Cybersecurity & Privacy Documentation - Editable, Scalable & Affordable
While policies and standards are designed to describe WHY something is required and WHAT needs to be done, many companies fail to create documentation to address HOW the policies and standards are actually implemented. When you "peel back the onion" and want to build an audit-ready cybersecurity and privacy program, there is a need to address "the how" for certain topics, such as vulnerability management, risk management, vendor management and incident response. We did the heavy lifting and created several program-level documents to address this need!
Written Information Security Documentation Starts with Policies & Standards Based on Industry-Recognized Best Practices
A single negligent breach can close your business forever, because your liability insurance may not cover professional negligence if you are unable to provide evidence that you took reasonable steps to prevent a breach or other cybersecurity-related incident. Without the ability to prove steps were taken to ensure due care and due diligence were applied to your business operations, you may be considered negligent in a lawsuit and be fully exposed to fines, penalties and damages.
This is where ComplianceForge can help, since we have the information security solutions that your company needs to be able to prove evidence of due care and due diligence with industry-accepted best practices for IT security. From IT security policies, to risk assessments, to vendor management solutions, we can help you keep your company secure! Documentation serves as the foundational building blocks for your cybersecurity and privacy program. Without properly-scoped policies to address your applicable statutory, regulatory and contractual obligations, your associated standards and procedures will likely be inadequate to meet your compliance needs. The requires a holistic approach to right-sizing your cybersecurity program to meet your organization's specific compliance and security requirements.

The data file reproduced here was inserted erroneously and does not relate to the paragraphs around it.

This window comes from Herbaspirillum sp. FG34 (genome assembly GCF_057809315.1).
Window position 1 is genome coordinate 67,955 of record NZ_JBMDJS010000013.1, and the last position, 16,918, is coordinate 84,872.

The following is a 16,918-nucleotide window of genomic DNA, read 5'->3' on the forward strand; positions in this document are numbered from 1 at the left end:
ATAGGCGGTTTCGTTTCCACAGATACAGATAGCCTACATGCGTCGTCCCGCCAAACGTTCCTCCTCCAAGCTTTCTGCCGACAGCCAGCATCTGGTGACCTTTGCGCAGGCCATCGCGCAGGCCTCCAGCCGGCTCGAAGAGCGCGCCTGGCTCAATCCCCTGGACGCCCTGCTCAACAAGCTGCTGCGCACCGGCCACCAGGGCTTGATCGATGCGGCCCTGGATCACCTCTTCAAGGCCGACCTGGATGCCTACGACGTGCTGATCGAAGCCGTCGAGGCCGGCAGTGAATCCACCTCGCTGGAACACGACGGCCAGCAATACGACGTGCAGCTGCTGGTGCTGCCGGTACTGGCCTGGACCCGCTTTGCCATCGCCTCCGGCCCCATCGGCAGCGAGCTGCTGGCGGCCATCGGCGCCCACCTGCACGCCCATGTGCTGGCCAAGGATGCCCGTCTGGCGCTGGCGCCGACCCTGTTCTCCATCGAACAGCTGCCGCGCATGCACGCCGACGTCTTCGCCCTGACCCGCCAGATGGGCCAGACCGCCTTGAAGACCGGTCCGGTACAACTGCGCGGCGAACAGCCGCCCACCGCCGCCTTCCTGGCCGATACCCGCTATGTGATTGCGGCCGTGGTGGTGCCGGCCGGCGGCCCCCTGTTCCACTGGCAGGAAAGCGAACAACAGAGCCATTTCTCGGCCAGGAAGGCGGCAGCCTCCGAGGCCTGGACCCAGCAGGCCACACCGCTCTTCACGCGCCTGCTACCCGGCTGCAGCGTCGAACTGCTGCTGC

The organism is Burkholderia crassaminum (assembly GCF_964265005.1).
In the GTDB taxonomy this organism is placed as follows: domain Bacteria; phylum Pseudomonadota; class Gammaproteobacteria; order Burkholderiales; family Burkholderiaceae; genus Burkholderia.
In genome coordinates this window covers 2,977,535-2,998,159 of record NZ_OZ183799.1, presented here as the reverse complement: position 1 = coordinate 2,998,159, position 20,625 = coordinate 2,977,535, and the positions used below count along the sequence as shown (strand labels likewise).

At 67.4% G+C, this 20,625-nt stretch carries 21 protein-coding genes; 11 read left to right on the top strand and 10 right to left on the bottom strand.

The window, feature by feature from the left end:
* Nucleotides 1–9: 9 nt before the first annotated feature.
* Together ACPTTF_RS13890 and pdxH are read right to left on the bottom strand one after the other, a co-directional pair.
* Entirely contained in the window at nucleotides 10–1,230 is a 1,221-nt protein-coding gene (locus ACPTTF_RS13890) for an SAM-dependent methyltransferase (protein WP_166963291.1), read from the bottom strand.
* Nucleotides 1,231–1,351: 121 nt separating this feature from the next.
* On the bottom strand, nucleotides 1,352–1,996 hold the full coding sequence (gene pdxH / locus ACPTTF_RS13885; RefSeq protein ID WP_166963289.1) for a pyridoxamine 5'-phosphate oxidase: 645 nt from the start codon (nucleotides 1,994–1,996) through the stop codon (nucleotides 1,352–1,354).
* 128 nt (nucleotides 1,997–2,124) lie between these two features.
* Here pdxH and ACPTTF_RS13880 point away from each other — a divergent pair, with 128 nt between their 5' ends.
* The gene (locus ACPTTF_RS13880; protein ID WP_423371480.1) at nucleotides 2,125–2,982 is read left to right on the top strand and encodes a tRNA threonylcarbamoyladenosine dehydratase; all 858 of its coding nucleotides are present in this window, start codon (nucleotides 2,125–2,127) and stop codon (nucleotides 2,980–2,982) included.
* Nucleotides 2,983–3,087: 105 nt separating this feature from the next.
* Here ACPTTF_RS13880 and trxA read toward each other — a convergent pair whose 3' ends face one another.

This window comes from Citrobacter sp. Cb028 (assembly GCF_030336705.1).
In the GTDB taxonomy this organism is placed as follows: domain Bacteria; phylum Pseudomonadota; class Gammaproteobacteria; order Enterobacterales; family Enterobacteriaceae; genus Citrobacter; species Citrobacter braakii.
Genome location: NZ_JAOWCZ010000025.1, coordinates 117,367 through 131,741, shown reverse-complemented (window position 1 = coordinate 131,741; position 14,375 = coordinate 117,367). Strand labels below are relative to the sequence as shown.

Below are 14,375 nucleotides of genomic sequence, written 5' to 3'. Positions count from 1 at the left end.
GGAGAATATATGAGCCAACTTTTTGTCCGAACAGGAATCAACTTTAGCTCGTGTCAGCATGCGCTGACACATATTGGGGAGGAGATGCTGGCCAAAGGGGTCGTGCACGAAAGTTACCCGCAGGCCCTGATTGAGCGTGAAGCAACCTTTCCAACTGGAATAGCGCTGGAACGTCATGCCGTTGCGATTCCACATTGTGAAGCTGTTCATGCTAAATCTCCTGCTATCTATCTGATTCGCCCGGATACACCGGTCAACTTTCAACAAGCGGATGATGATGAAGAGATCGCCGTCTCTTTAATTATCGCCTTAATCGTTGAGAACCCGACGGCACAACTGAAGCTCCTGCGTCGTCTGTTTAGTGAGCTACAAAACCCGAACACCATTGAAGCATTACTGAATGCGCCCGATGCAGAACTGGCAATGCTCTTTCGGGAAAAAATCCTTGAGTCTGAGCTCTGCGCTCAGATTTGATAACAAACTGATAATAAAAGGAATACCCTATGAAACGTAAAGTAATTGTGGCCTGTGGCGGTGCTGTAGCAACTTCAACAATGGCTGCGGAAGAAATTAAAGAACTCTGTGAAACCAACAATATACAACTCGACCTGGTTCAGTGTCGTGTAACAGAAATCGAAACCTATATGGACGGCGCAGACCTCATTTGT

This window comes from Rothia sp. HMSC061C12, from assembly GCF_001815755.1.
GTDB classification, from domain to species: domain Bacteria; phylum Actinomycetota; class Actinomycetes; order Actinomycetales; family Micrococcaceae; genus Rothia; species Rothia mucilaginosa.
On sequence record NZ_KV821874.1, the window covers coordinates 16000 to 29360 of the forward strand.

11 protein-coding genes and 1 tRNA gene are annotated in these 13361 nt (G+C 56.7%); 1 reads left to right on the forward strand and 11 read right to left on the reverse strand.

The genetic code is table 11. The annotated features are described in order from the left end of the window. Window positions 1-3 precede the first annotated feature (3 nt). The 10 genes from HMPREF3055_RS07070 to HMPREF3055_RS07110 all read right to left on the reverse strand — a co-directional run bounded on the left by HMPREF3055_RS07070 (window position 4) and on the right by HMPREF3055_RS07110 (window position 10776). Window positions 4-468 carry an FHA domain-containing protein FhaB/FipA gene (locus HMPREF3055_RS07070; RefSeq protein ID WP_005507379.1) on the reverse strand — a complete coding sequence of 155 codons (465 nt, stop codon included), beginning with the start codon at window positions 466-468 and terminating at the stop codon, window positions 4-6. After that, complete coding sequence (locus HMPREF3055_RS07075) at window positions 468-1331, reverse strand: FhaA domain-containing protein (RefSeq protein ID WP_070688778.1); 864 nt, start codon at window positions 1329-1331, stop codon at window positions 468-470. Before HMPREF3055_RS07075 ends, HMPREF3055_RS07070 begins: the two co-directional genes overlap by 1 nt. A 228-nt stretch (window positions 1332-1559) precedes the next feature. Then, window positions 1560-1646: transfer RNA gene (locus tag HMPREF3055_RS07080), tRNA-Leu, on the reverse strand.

We offer a wide-assortment of cybersecurity policies, standards, procedures and more, since we understand that businesses have unique needs that cannot be met by just one product. While companies want to align with a single cybersecurity framework such as NIST 800-53, ISO 27002 or NIST Cybersecurity Framework, it is getting much more common for companies to have to juggle multiple frameworks and that requires scalable documentation.
We Know How To Write Cybersecurity & Privacy Documentation - Scalable, Comprehensive & Efficient
We leverage the Hierarchical Cybersecurity Governance Framework to take a comprehensive view towards the necessary documentation components that are key to being able to demonstrate evidence of due diligence and due care. This framework addresses the interconnectivity of policies, control objectives, standards, guidelines, controls, risks, procedures & metrics. This approach works well with any cybersecurity framework to help any organization, regardless of industry, to get and stay both secure and compliant.
ComplianceForge has simplified the concept of the hierarchical nature of cybersecurity and privacy documentation in the following downloadable diagram that demonstrates the unique nature of each documentation component that is expected to exist as part of a cybersecurity and privacy program. You can click on the image below to better understand how we write our documentation to link from policies all the way down to metrics.
Concept of Operations (CONOPS) Provides Program-Level Guidance
A Concept of Operations (CONOPS) is a user-oriented guidance document that describes the mission, operational objectives and overall expectations from an integrated systems point of view, without being overly technical or formal. A CONOPS is meant to:
- Benefit stakeholders by establishing a baseline “operational concept” to establish a conceptual, clearly-understood view for everyone involved in the scope of operations described by the CONOPS.
- Record design constraints, the rationale for those constraints and to indicate the range of acceptable solution strategies to accomplish the mission and any stated objectives.
- Contain a conceptual view that illustrates the top-level functionality in the proposed process or system.